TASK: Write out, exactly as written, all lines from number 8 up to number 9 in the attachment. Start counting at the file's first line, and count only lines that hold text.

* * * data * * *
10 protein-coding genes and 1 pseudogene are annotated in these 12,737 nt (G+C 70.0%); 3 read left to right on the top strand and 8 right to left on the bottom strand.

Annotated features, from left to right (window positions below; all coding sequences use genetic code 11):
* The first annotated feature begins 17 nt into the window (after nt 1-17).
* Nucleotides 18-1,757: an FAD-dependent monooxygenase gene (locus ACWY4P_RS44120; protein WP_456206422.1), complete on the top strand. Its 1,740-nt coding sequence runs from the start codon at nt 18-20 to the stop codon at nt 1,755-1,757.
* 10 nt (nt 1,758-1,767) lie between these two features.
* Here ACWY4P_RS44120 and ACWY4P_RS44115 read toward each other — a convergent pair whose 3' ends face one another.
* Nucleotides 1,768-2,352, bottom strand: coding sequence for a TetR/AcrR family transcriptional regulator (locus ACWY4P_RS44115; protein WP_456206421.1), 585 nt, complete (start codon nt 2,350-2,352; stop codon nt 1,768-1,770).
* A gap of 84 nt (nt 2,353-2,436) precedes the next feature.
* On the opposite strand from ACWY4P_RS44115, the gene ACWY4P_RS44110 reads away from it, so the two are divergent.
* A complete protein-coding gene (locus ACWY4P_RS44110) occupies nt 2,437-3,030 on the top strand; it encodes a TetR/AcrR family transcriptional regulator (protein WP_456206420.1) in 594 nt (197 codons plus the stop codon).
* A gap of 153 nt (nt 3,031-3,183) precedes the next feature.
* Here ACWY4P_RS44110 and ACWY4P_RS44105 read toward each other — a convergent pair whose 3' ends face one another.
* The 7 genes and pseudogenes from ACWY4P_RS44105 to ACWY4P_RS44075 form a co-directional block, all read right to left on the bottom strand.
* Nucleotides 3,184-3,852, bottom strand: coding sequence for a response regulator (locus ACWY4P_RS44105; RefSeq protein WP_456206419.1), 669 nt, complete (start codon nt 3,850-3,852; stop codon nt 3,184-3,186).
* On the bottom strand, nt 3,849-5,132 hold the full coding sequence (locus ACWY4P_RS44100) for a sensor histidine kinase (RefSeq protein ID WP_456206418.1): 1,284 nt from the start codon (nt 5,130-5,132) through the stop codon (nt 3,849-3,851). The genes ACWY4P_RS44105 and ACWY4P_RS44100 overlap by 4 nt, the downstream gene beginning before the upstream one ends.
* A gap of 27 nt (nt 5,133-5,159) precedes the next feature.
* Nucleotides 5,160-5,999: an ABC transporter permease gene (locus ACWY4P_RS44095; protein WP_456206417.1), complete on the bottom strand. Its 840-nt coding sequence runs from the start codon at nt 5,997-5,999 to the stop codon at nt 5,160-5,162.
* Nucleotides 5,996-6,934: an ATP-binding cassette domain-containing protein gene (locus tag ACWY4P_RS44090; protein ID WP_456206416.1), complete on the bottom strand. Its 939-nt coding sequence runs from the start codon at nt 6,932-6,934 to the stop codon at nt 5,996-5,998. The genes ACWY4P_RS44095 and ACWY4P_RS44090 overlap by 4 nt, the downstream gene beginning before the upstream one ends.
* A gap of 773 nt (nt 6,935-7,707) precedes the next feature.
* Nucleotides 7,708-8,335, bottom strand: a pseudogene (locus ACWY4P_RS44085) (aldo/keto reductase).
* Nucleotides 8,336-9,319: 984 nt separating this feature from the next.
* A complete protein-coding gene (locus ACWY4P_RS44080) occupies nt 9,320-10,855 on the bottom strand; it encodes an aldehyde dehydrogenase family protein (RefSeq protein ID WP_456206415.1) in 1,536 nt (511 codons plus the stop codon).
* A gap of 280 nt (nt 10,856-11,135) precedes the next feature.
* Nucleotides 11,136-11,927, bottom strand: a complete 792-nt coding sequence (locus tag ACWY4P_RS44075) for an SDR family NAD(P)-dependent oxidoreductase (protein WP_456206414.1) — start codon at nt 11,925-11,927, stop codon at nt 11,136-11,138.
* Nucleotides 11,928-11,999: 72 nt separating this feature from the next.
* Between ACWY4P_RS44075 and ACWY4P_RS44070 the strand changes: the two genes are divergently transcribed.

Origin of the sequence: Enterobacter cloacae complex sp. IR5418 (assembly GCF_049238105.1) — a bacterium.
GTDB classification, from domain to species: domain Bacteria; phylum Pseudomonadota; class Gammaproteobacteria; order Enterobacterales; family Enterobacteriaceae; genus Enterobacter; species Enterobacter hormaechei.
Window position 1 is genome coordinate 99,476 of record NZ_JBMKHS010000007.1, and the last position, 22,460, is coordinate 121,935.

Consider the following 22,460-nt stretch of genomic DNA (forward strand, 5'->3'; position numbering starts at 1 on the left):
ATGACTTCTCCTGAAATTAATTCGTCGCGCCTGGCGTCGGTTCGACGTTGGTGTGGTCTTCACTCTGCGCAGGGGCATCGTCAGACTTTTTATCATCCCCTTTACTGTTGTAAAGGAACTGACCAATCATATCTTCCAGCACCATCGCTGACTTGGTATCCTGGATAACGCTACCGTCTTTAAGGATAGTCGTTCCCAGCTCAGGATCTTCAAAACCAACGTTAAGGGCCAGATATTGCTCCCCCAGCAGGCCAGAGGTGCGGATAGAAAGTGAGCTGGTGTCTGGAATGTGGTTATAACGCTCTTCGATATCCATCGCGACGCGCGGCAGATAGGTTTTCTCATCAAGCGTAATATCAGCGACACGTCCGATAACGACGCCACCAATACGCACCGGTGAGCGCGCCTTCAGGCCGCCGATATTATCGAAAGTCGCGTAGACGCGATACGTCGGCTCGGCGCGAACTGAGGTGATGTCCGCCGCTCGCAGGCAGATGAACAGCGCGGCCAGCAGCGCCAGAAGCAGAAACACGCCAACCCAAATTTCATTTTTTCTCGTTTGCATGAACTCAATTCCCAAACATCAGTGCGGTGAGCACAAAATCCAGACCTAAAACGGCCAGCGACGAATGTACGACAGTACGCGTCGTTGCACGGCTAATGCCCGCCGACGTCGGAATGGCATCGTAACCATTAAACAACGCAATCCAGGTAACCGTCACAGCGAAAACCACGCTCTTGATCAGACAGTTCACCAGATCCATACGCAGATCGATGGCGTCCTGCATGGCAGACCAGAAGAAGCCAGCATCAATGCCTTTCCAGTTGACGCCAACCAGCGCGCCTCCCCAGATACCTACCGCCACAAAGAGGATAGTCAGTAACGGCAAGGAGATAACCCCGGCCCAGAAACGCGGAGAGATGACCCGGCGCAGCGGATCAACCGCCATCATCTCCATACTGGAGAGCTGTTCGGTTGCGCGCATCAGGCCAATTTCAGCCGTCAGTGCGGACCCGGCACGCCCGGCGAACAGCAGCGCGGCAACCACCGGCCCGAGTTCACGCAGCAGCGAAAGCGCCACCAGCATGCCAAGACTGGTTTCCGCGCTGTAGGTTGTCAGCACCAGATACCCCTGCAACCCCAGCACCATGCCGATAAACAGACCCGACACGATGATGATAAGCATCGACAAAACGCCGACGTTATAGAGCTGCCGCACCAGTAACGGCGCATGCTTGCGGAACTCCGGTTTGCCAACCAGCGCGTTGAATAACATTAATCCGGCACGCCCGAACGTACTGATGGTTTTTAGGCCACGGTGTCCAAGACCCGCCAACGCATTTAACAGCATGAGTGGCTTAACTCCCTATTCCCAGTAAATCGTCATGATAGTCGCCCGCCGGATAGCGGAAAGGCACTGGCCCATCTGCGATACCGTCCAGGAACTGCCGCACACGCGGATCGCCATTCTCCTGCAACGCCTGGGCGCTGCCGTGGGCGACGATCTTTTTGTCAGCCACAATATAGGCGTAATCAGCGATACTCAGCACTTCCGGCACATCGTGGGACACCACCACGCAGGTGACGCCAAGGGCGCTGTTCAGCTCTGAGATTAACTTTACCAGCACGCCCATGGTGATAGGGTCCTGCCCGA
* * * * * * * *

* A gap of 84 nt (nt 2,353-2,436) precedes the next feature.
* On the opposite strand from ACWY4P_RS44115, the gene ACWY4P_RS44110 reads away from it, so the two are divergent.